Terminally ill men to hear if assisted dying ban will be reviewed

Owen Bowcott Legal affairs correspondent
Noel Conway outside The Royal Courts of Justice with his wife Carol (left), stepson Terry McCusker and Sarah Wootton, CEO of Dignity in Dying. Photograph: Stefan Rousseau/PA

Two terminally ill men are expecting to hear this week whether they will be granted permission for a judicial review of the ban on assisted dying which, they say, prevents them from ending their lives without protracted pain.

Omid, a 54-year-old father of the three who lives in a north London care home, was diagnosed with multiple system atrophy (MSA), a neurodegenerative disorder that gradually impairs his body’s autonomic functions such as heart rate, bladder function and digestion. His speech is slurred, he has difficulty walking and most days he is confined to bed.

Omid, who does not wish to be identifed by his family name, is one of two claimants who launched a fresh legal battle last week. Assisted dying is prohibited by section 2(1) of the Suicide Act 1961 and voluntary euthanasia is considered murder under English and Welsh law.

The other claimant is a former lecturer, Noel Conway, 67, from Shrewsbury, who was diagnosed with motor neurone disease in November 2014. He is terminally ill and is not expected to live beyond the next 12 months.

Their different medical predicaments, however, mean that the three judges considering their applications – Lord Justice Burnett, Mr Justice Charles and Mr Justice Jay – are likely to deliver separate decisions.

Omid is trying to raise money through a crowd-funding website to fight his legal case. In a short video clip, he explains: “I just wake up in the morning and every day it’s the same thing. And there’s no future, there’s no hope. Nothing at all, nothing at all.”

In a written statement, he adds: “The law on assisted dying in the UK is cruel and unjust. It stops me, and many like me, from having a safe and painless death at home in England.

“I am determined before I leave this earth to do some good and try and change this cruel law that stops people like me dying peacefully at home. I am following in the footsteps of Debbie Purdy and Tony Nicklinson [previous right to die legal challengers], and that gives me courage.”

Suicide, Omid notes, is legal: “It’s just that I cannot end my life as I have lost control in my arms and hands. I could have several miserable years ahead of me. I have lost the will to carry on with a wretched existence without joy and pleasure. I cannot do anything for myself. What sort of life is this and who would want it?”

He was born in Iran and came to the UK aged 12 in 1975. He is now a UK citizen and worked as a property developer until around 2008 when he became ill. He married and has three children but is now separated from his wife. The first signs of his illness appeared when his speech became slurred. Next he found it difficult to walk.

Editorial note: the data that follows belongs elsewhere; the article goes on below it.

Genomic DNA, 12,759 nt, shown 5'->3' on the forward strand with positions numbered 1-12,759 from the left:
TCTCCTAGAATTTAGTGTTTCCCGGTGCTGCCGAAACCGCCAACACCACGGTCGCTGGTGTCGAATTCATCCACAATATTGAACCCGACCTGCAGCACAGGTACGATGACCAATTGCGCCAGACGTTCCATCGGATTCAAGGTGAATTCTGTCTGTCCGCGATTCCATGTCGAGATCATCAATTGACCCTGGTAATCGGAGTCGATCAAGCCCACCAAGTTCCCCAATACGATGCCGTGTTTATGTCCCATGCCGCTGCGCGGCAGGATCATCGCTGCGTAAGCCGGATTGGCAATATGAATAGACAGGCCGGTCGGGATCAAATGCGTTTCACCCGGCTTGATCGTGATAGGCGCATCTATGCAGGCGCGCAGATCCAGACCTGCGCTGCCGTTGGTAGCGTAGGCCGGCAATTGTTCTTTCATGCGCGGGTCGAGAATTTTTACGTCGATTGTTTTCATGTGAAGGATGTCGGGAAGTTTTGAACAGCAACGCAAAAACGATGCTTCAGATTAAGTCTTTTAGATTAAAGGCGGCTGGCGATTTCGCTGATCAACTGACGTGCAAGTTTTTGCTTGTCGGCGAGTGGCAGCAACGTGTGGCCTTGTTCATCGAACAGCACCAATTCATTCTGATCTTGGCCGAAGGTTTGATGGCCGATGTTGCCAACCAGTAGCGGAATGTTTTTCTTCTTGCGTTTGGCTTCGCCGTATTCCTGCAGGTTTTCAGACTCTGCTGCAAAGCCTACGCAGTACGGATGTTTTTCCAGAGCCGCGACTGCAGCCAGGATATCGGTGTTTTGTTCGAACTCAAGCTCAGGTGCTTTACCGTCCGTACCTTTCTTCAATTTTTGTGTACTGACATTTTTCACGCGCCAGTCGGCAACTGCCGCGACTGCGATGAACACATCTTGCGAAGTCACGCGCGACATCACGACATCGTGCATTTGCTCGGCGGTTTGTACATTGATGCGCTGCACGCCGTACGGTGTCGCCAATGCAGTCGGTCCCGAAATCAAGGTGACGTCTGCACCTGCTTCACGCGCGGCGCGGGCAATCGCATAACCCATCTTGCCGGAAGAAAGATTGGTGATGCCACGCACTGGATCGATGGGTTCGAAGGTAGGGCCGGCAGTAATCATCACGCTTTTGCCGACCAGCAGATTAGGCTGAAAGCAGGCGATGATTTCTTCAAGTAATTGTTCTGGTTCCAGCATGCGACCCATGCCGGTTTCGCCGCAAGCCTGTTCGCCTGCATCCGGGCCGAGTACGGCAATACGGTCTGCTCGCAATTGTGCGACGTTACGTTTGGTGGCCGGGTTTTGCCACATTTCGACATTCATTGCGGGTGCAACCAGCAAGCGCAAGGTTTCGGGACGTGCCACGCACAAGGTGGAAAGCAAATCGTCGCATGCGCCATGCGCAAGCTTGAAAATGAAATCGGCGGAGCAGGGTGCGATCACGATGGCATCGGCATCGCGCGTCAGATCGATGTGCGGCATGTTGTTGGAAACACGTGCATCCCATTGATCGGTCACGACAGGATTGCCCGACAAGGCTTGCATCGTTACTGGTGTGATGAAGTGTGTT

Debbie Purdy argued it was a breach of her human rights not to know if her husband would be prosecuted if he accompanied her to the Swiss clinic Dignitas. Photograph: Clive Gee/PA

In 2014, the supreme court ruled by a majority that while they did have the legal power to consider the ban on assisted dying, parliament should have the opportunity to consider the issue first.

Omid takes comfort from the words of Lord Neuberger, president of the supreme court and among those who backed the majority ruling, who said: “There seems to me to be significantly more justification in assisting people to die if they have the prospect of living for many years a life that they regarded as valueless, miserable and often painful, than if they have only a few months left to live.”

Omid’s lawyers – Saimo Chahal QC, a solicitor at the London law firm Bindmans, and Paul Bowen QC of Brick Court Chambers – represented Purdy and Nicklinson in earlier court challenges.

Chahal said: “Omid’s situation is deserving of compassion and sympathy from anyone who believes in the right to autonomy and dignity at the end of life. He is enduring unbearable pain and suffering and cannot speak clearly any more due to his condition of multiple system atrophy. His legal challenge, if successful, will change the law for the better for thousands of people – giving them a choice about when to end life. He needs support financial and moral if he is to succeed in his legal challenge

Omid has the support of Jane Nicklinson – the widow of Tony Nicklinson. She said: “I just want to thank Omid for continuing what Debbie and Tony started. It takes a great deal of courage to challenge our legal system. This is such an important issue that will not go away

“We must ensure that people who find themselves in a position similar to Tony and Omid have a way out of the life that will undoubtedly become unbearable. Nobody should have to suffer as Tony did. This could happen to any one of us and until you find yourself, or someone you love, in such a position it is hard to understand how the life you have is a living hell.”

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